Presented by: M.P.Mathai
Gandhi’s Hind Swaraj challenged me to re-examine everything I believed in; it did shake and dismantle my civilisational moorings. The first thing that struck me deep when I first read the book was the definition Gandhi gave to swaraj, swaraj as self-control. For Gandhi self-control meant control of all the physical and psychological constituents of the individual. In other words it suggests attaining mastery over one’s mind and senses. Thus, swaraj becomes self-mastery; in fact, it is nothing short of self-mastery. Gandhi takes it beyond and suggests that it is a kind of inner illumination and is thus conducive to self-realisation. These are, obviously, the inner dimensions of swaraj.
Of course, Gandhi was aware of and shared the popular (political) meaning of swaraj as home-rule i.e., self-government. The second half of the title of the book attests to it. But he was of the opinion that sans the inner/personal swaraj of individual citizens, political swaraj would be a mirage, and sometimes even counter- productive. He also argued that political swaraj was directly proportional to personal swaraj. His logic was simple. As he believed in the oneness of life one person’s swaraj would naturally contribute to the swaraj of others and thus the personal and the political would converge and become indivisible. So, in the Gandhian paradigm there is no dichotomy or contradiction between the personal and the political. In the absence of inner equilibrium (read self-control) there cannot be external or outer balance. (This, of course, is a great lesson in political theory, but least understood and cunningly ignored by politicians.)
For Gandhi the individual who has attained or sincerely tries to attain such self-mastery (and inner illumination) is a satyagrahi, though in the Hind Swaraj he uses the term ‘passive resister’ for satyagrahi. (According to Gandhi Socrates and Jesus were satyagrahis.) The similarity between Gandhi’s satyagrahi and Gita’s sthitaprajnah (person of steadfast /balanced wisdom) is especially noteworthy. Gandhi suggested that those who wanted to become a passive resister or satyagrahi, should observe perfect chastity, adopt poverty, follow truth, and cultivate fearlessness. We must note that while suggesting these disciplines/observances Gandhi was very cautious, modest and realistic. Note his words: “After a great deal of experience it seems to me that those who want to become passive resisters for the service of the country have to observe perfect chastity, adopt poverty, follow truth, and cultivate fearlessness”.(H.S.p.73.) All the expressions in this statement are suggestive and significant. He speaks on the basis of experience; it was experience that convinced him of the need and efficacy of the observances mentioned. He says quite modestly: ‘it seems to me’; it is not purported to be an absolute statement. These observances are meant to equip the passive resister to become capable of serving one’s country properly and not to enable him/her for just self-realisation. Note that service is the motto.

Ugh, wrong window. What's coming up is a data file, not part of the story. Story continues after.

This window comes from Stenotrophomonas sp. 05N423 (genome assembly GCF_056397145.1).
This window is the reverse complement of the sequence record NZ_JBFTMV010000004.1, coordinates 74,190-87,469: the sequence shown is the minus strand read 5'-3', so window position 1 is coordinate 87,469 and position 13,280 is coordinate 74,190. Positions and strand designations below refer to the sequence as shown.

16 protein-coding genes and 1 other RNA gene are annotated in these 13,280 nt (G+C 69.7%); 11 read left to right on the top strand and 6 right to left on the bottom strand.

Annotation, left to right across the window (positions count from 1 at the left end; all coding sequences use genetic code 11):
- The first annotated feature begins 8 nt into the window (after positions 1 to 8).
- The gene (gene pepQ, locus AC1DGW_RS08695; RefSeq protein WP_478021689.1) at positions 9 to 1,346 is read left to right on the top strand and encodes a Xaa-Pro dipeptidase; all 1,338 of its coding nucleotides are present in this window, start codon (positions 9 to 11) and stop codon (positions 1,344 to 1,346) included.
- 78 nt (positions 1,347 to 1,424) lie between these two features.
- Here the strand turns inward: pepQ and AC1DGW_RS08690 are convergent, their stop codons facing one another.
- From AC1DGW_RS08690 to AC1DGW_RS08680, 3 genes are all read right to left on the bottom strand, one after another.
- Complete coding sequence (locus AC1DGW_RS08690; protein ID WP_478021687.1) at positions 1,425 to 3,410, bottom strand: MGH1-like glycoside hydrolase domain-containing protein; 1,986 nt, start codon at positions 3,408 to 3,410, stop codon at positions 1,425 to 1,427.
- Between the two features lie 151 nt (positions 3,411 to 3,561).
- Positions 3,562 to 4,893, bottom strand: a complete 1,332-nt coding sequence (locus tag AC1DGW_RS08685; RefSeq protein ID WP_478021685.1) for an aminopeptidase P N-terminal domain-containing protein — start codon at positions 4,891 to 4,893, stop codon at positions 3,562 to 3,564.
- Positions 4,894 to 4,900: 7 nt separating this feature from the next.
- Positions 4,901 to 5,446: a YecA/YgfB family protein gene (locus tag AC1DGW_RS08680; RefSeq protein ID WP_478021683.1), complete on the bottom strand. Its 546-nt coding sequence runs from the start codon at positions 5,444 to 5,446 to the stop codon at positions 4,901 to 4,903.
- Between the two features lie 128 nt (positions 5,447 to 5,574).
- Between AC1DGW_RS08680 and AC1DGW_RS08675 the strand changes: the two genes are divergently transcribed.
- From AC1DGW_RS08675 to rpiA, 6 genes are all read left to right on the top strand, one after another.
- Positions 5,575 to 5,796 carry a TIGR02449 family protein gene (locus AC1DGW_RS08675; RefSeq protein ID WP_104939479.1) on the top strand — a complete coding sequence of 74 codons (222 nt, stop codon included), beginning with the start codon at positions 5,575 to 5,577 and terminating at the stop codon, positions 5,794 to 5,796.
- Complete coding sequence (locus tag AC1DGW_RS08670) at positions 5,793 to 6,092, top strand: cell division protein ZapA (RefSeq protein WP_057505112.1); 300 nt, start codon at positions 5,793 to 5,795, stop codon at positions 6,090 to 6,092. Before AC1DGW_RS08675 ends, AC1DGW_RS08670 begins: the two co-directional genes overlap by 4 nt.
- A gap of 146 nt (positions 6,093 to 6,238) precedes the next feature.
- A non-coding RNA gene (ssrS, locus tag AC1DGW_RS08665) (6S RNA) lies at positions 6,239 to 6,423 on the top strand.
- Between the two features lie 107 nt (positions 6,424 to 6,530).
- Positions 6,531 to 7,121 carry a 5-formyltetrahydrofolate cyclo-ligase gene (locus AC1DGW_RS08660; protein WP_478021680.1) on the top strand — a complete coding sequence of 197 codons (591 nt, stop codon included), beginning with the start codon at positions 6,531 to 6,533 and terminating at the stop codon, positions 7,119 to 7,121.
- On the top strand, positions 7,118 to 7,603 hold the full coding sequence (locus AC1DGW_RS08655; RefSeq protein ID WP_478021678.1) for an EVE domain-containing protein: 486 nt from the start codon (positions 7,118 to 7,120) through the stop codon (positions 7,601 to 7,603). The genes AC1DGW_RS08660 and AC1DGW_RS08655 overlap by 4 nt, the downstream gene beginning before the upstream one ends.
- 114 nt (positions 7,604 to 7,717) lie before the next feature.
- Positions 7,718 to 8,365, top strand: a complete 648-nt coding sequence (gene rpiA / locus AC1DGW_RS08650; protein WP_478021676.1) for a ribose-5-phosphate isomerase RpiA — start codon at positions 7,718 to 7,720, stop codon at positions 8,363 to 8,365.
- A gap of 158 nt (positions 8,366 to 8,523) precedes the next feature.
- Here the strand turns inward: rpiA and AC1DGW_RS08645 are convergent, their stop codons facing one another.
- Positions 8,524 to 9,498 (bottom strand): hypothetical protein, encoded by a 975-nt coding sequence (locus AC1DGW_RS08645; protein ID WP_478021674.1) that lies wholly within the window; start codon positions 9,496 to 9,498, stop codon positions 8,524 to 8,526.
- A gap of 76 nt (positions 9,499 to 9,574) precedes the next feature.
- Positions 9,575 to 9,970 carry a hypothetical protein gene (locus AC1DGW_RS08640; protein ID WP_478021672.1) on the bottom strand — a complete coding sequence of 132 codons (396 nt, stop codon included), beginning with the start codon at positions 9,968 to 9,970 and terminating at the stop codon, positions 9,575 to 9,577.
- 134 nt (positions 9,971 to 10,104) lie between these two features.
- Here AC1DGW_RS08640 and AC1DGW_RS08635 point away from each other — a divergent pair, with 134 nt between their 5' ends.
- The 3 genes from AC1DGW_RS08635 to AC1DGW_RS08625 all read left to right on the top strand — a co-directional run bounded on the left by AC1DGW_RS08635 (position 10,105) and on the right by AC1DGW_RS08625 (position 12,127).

It is obvious that swaraj is the result of sadhana, persistent perseverance. Gandhi knew that human mind is the abode of conflicting emotions and impulses and that human beings were capable of both selfishness and selflessness. According to him, human nature is a mixture of both good and evil; there is the divine and the brute in man. But Gandhi is of the firm conviction that human nature is essentially, basically, good and nonviolent. He believed that every human being is endowed with the potential to realise the divine within oneself. It is here that the sadhana he felt essential for the attainment of swaraj both in its individual and collective sense becomes relevant.
Gandhi believed that only that civilisation is true which helped human beings to attain swaraj. Recall his definition of civilisation: “Civilisation is that mode of conduct which pointed out to man the path of duty. Performance of duty and observance of morality are convertible terms. To observe morality is to attain mastery over our mind and passions. So doing, we know ourselves.” In other words, true civilisation must promote the higher and nobler inclinations and emotions in the human self and help human beings to develop morally and spiritually towards swaraj. The civilisation which distracted human beings from this goal of self mastery and self illumination (i.e., swaraj) was dangerous and therefore, to be shunned, argued Gandhi. According to him, modern western civilisation ignored the higher and nobler dimensions of the human person and tried only to strengthen the lower and baser emotions like sensual gratification and selfishness. This civilisation, grounded in the values of greed, competition, self-aggrandisement, and hedonism would neither add an inch to the moral growth of the human individuals nor help them to attain self-control which is the master-key to swaraj.